raft the sky: see stars

I’m watching snow fall onto the passing wet pavement, slowly chewing, when I realize that Neils has already finished his breakfast sandwich, a beautiful behemoth from Sultan bakery. He makes me miss being 19.

I'm 19 and can live off of bacon and Red Bull.

He’s started rifling through his CD collection, looking for a better country selection.   If we were further east, we’d be listening to The Quake—a radio station in the area where we guide with stunning audio telepathy and an inability to play a bad song.  It would also be July, not March, and we would be hauling thin wetsuits, guide sticks, and sunscreen instead of latex-sealed drysuits, wool hats, and thick neoprene gloves.

“This’ll be something to raft in,” I say, nodding to the thickening flakes up the road.  “Hell yeah,” Neils replies, thumping the steering wheel with his palm “I’m so excited.  SO excited.”  I was too; I’d been 6 months since we’d been out together rafting.  The Skykomish had risen with the recent rains to an exciting but manageable 5000cfs (1200-11000 is generally considered runnable, depending on who you asked) and we’d decided to meet up with another guide, Matt, and some of his friends who were running the river that day.  We were running late.

Big Eddy parking lot would act as the take out for the boats, and as we pulled in I immediately noticed Matt’s signature Kokatat drysuit—yellow torso, purple legs—in a group of men who exuded the calm indifference of boaters who had been running rivers together for a very long time and eyed newcomers with a metered, appraising gaze.  We parked, shook hands, dispensed some ingratiatory donuts, and suited up.  A quick zip of my new royal blue drysuit and we were on our way to the put in, 9 miles away, where the boats were waiting.

I helped push the boat off into the water and walked it upstream, conscious of the chill of the river and the odd sensation of my vacuum-sealed legs not actually being wet.  Whether it was the extra layers or my hiatus from the river was unclear to me, but I felt myself moving slowly and more awkwardly than I was used to.  Jumping into the boat from the water took more effort, but as we hit the first wave train I found a steady cadence with Neils in the front of the boat and it seemed like we’d never taken any time off.  The last wave of the train smashed over the bow of the boat, hitting our chests and sounding like a firehouse slashing across a tarp.  My hands stung from the frigid water but the familiar feeling of the river torquing under the boat had me so excited that I didn’t care.

Our setup was a little different than usual. Instead of having a few guides in a raft, we were running a center frame with paddlers for extra power in the forceful river.  Neils and I were in position at the bow while Matt sat center, manning two 9-foot oars—on a John Deere seat bolted to a crossbar.  The frame itself was a welded square of metal about the diameter of a chain link fence post with oarlocks on either side.  While the addition of the oars made maneuvering easier, it caused the boat to be much heavier and made the possibility of flipping even less desirable.  Helmets were a blanket rule.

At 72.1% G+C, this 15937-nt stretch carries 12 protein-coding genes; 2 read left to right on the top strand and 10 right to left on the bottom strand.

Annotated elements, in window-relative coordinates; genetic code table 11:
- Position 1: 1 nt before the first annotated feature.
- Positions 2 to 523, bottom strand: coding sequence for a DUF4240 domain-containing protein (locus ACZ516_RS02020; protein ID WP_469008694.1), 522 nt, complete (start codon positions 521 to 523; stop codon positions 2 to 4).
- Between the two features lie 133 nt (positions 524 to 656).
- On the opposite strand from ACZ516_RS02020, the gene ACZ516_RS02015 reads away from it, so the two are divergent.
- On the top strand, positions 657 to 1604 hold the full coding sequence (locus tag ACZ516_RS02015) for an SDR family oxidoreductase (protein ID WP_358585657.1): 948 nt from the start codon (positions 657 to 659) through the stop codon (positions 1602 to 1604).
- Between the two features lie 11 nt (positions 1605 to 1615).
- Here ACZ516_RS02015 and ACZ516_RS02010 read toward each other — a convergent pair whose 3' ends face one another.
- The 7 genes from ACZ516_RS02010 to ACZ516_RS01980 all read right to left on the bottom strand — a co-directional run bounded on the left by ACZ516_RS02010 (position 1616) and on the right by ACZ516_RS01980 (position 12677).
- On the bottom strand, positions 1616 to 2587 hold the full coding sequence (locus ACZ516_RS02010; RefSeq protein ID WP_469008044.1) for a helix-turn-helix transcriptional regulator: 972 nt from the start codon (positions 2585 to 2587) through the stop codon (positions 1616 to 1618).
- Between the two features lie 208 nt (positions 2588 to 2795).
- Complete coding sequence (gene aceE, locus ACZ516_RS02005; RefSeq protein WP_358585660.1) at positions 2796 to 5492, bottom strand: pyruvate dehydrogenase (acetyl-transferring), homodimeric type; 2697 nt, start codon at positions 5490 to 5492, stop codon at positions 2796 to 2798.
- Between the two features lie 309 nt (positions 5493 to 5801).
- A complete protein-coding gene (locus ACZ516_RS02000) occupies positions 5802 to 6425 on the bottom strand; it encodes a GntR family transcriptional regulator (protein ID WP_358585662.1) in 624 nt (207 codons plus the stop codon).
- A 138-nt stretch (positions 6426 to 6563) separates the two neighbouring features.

We settled into a routine and started poaching waves at Matt’s direction with ease.  Oddly enough, it turned out to be the little things—a rock in a bony section of the river—that caught us and sent me tumbling backwards out of the boat.  It was a reminder that we needed to be braced at all times, and also, that leaving ½” of your drysuit unzipped means a swift and decided demotion to a wetsuit once again.

Eventually a dull roar crept its way over the water as a several Jurassic monoliths came into the downstream view—Boulder Drop.  Aptly named, Boulder Drop constituted the one Class V section on an otherwise solid Class III+ run.  Consisting of a series of three moves in speedy succession, Boulder Drop had been known to munch a few boats and, unfortunately, take a number of lives in the time that it had been run commercially.

We scouted the drop from the bank and the discussion turned to which route looked the cleanest, a judgment left mostly up to Matt as he was the only one of us who had actually guided the rapid before.  Upon entering the rapid the river split up into various routes, the boulders cutting thick strands of water into twisting tendrils like teeth in a giant pasta maker.  Our route, it was decided, would be the one closest to our position, which consisted of dropping into a pourover, skirting a pillow, then a slow approach to the Needle (another boulder squeeze), another precise drop into more cascading whitewater, and then a line above or below a series of rocks on the way out, a decision that would be made at the time.  It seemed straight forward enough.